Male domination in the Apparel Industry
The apparel or clothing industry is a diverse industry which covers an extensive range of areas e.g.fashion, design and technology as well as products i.e.synthetic and leather yarns, beddings, human clothes.
As such, the clothing industry often pertains to the fashion industry, which primarily influence by color, design, and fabric.
For the case at hand, the discussion on the apparel industry would entirely focus on personal clothing from underwear, pants, shirts and accessories for people. Clothing is basic necessity in life.
People wear clothing different reasons but mainly for protection from the extremities in our natural environment i.e. cold and hot temperature. However, more than just a protective garment, people used clothing as social tool to be more physically attractive or pleasant to others, to express our emotions and lifestyles, to distinguish cultural heritage, socio-economic class or profession and to create the necessary ambiance and setting in the performance of religious, political and other rituals. Under these premises, the apparel industry plays a significant role in the socio political history of people all over the world.
While the apparel industry is primarily engaged in the design and creation of garments made from fabric, its study seemed not appealing to men as evidenced by the fact that only few male students study the discipline today.
In fact, many people may have a misconception that textile and fashion is a female thing especially so because fashion and shopping normally comes in each others pocket. Unknown to many however, the textile and fashion industry is actually dominated by men since time immemorial. The proceeding essay would show that breakthroughs in the clothing industry as well as leadership in the industry are mostly made and held by men.
Men in the Fashion and Textile History
The textile industry has an age old rich history provided a considerable influence in the evolution of contemporary society. The etymology of ‘Textile’ is from the Latin word ‘texere’ meaning ‘to weave’. (Miller, E. 1969, p10) Weaving is one of the ancient surviving human crafts that dated back to Neolithic times.
Today, textile pertains to the material constituted by either natural or synthetic fibers that is formed in different mechanical process i.e. weaving, knotting to join them together to produce yarns.
One of the earliest forms of textiles was those from the sheep’s wool. Ancient people produce the wool yarn through a spinning and twisting process that are manually done by hands, which provided the principles for the invention of the spinning wheel that was introduced in the late 14th century.
In the next centuries to come, due to the expensive and laborious process of weaving, fashion is mainly focused on the privileged elite. The sense of fashion and design were mainly based on the history of dresses of the royalties. Royal members even employ court dolls or fashion babies to communicate their costumes with royalties from other lands.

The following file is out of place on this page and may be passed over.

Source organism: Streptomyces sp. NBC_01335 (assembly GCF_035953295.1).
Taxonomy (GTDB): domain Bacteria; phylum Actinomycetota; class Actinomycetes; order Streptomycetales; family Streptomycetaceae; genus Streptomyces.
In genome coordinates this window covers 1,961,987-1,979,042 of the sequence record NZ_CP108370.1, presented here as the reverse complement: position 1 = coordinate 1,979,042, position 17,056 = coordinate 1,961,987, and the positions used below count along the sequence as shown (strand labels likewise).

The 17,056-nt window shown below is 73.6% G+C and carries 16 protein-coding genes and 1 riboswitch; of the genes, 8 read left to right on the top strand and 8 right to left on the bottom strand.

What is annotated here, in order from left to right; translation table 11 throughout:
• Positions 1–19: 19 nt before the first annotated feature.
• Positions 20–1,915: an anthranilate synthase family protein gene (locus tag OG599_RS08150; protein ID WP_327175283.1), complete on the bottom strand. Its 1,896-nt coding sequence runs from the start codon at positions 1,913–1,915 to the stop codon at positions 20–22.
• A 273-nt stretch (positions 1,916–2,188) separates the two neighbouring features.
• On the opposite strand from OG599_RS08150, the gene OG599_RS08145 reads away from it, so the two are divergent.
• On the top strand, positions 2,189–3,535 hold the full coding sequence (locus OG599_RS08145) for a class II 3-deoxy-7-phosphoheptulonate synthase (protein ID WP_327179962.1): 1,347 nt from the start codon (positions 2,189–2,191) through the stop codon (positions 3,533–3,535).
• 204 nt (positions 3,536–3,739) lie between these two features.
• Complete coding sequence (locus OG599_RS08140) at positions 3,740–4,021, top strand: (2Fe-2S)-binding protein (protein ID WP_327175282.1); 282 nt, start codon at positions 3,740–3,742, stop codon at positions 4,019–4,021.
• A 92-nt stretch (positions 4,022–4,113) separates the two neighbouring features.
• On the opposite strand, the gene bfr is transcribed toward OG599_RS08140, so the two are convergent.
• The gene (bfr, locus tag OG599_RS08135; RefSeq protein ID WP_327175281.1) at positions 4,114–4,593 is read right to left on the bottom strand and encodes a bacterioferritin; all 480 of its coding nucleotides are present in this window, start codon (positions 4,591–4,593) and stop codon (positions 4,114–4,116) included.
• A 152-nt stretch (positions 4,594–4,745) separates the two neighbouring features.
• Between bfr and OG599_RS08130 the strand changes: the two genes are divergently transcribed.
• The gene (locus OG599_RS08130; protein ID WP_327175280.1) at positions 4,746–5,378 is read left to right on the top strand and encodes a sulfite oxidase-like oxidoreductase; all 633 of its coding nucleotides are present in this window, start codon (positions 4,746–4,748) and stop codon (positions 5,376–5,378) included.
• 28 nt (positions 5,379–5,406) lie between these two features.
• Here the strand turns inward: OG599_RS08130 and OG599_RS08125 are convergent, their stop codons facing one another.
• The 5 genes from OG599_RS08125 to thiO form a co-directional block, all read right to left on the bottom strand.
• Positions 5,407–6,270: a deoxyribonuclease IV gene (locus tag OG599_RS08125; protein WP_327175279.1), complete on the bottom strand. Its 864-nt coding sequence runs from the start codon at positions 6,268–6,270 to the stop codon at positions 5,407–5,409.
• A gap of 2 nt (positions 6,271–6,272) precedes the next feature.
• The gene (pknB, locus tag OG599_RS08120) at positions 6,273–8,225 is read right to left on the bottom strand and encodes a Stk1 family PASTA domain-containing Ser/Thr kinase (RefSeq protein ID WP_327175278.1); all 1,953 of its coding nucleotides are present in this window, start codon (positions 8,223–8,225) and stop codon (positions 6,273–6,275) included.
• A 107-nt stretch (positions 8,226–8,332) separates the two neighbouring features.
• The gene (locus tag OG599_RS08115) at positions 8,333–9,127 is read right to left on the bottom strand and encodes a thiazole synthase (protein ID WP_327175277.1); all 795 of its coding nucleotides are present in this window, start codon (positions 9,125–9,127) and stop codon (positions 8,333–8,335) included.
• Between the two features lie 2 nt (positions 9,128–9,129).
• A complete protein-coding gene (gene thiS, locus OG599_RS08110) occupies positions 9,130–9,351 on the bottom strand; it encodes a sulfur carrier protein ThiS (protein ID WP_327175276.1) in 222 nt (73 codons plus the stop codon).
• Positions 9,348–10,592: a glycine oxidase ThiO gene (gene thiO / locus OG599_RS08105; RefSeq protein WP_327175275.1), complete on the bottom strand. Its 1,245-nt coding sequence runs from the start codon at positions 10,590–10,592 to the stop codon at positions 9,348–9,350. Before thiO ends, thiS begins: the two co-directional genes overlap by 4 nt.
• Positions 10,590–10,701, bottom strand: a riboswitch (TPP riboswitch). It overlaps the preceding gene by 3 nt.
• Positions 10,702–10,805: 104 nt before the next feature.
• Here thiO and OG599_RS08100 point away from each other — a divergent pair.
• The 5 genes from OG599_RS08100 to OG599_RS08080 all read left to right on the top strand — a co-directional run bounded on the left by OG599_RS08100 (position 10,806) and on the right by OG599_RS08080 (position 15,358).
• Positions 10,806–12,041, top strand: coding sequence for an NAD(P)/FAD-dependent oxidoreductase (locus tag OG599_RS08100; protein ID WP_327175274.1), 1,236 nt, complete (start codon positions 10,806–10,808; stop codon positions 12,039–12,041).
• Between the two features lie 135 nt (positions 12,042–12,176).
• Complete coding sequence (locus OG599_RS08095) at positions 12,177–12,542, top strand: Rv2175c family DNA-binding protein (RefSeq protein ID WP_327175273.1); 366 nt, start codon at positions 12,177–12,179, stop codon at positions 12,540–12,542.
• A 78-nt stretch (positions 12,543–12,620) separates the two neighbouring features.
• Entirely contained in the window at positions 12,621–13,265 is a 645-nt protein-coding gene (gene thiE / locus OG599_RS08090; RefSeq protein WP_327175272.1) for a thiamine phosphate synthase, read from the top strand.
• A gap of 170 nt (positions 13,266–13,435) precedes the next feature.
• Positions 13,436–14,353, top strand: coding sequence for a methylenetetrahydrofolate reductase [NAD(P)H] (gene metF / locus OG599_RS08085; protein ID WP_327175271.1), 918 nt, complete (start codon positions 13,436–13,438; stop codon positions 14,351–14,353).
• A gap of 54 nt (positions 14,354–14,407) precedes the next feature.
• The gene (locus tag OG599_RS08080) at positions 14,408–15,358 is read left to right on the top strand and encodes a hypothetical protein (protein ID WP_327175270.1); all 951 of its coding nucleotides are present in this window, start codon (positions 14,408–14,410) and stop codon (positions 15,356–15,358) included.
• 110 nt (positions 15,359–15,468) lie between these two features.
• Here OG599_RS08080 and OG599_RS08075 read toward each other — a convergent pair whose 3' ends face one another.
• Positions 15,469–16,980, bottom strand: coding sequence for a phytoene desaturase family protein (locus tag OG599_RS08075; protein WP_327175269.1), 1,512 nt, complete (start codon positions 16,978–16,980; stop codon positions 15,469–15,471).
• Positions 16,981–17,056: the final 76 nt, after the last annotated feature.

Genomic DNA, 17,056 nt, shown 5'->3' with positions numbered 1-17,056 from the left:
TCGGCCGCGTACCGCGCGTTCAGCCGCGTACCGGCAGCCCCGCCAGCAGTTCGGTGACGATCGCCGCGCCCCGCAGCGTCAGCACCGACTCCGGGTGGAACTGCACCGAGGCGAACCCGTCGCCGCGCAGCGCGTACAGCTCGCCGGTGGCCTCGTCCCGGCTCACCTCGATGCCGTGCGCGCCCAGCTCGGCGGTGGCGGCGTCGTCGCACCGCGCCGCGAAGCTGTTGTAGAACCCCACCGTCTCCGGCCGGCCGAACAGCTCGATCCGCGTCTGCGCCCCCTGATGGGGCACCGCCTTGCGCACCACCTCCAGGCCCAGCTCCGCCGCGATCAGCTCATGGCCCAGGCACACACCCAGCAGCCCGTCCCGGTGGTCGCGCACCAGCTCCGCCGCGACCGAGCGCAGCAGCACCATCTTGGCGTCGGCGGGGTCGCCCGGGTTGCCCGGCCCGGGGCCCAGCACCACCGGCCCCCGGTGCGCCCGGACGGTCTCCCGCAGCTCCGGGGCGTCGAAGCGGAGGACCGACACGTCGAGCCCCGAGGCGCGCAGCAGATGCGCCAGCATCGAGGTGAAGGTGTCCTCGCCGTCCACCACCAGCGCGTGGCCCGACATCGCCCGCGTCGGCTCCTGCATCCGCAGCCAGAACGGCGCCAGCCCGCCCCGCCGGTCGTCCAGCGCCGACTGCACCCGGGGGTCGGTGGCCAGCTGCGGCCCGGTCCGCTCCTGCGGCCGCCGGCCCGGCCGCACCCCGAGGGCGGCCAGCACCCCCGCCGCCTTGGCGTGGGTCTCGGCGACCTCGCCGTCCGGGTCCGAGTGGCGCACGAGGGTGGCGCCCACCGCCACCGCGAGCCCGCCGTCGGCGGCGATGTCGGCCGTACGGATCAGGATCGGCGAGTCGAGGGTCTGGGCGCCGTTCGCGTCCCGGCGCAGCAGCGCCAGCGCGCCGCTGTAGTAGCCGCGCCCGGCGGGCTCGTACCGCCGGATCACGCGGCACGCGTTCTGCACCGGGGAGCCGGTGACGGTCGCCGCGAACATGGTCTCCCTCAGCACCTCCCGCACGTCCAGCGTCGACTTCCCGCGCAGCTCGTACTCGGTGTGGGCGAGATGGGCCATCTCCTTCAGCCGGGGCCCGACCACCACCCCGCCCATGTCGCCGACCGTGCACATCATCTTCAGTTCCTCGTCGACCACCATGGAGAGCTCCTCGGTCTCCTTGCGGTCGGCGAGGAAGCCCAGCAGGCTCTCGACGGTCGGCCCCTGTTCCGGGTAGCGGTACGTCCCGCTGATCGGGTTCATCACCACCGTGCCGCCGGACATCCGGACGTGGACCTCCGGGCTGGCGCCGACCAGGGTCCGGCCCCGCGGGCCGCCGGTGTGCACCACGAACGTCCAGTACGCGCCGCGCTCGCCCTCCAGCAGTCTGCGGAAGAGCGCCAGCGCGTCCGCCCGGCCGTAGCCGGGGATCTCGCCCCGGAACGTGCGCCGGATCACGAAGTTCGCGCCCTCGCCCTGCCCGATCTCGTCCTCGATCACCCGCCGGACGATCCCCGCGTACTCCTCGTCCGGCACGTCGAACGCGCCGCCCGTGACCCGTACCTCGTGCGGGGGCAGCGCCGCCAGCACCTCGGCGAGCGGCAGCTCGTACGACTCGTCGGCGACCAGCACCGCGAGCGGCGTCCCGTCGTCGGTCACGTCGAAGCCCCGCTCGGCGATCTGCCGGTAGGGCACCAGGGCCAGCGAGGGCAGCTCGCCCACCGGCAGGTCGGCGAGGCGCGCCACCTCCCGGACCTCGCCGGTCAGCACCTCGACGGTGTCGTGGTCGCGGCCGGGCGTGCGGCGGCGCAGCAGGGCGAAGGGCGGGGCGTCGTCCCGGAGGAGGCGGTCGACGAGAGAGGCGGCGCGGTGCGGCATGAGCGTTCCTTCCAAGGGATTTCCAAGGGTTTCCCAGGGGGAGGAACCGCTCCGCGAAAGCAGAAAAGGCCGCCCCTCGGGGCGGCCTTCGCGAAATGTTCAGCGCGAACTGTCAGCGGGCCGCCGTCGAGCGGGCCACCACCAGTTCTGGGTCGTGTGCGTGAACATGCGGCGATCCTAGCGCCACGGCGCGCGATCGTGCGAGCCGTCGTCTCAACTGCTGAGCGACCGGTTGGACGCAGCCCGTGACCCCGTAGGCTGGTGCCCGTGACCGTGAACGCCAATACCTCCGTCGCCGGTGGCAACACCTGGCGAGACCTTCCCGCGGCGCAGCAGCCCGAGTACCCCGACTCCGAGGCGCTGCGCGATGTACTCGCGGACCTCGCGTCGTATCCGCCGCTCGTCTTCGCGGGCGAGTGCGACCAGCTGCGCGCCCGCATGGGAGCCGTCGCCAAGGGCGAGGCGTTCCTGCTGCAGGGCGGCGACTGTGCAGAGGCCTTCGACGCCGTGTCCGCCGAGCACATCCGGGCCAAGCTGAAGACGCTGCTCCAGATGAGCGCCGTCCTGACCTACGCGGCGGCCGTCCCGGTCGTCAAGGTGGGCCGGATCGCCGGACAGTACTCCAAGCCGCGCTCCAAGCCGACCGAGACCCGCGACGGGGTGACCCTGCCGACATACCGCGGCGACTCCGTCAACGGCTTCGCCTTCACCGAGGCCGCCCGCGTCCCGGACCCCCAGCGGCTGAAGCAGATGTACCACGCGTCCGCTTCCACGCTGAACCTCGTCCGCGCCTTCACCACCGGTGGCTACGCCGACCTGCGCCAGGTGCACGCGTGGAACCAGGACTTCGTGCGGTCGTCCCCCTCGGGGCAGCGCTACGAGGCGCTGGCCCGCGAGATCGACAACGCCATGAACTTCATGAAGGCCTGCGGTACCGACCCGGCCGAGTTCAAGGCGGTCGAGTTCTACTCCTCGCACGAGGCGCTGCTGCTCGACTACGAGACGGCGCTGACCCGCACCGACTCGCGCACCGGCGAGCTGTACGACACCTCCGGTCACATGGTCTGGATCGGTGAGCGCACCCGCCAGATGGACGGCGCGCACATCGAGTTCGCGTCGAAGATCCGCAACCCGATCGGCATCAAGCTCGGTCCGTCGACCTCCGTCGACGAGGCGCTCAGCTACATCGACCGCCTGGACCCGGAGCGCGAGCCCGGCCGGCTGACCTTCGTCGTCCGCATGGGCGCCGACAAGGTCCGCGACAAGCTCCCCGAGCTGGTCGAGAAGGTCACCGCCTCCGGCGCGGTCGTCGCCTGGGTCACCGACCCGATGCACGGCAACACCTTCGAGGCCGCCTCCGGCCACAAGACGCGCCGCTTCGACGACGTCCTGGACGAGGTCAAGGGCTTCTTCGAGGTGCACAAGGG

(Hurlock, E., 1984, P130) During these era in around 1665, France commenced to establish itself as the fashion capital of the world under the kingship of the Sun King,” Louis XIV, who is passionate and unparalleled dedication for fashion that moved him to advance textile production and fashion innovation.
During this time also, fashion among men become more conspicuous from dress, i.e. lace, long hairstyles which popularize the wigs, shirts and even accessories i.e. swords and capes. (Rubin, D.L. 1992, p78)
Drastic changes in the clothing industry came about during the 1700s with the mechanization of the weaving process, which allowed mass production of the yarns and textiles. The “flying shuttle” of John Kay in England was the first spinning machine that sped up the weaving process. This was improved by Lewis Paul and John Wyatt who invented the roller method. (Newman, G. and Brown, L. 1997, p675)
A series of male inventors led to the improvement and innovation of the weaving process namely: James Hargreaves and his spinning jenny, Sir Richard Arkwright’s spinning frame; the spinning mule by Samuel Crompton and Edward Cartwright who introduced steam powered weaving machine. The introduction of machines which allowed for the mass production of goods led to the industrial revolution in the 1800’s.
Incidentally in mid-18th-century England, a group of men who went beyond the regular boundaries of fashion has emerged called the Macaroni club. (Steele, V., 1998, p28)The group was marked by its fashion extravagance and was famous for looking like women. Charles James Fox was the leader of the Macaroni and was considered as the leader of fashion. Today, the term macaroni is derogatively used to describe men who are lavish in clothes and vices.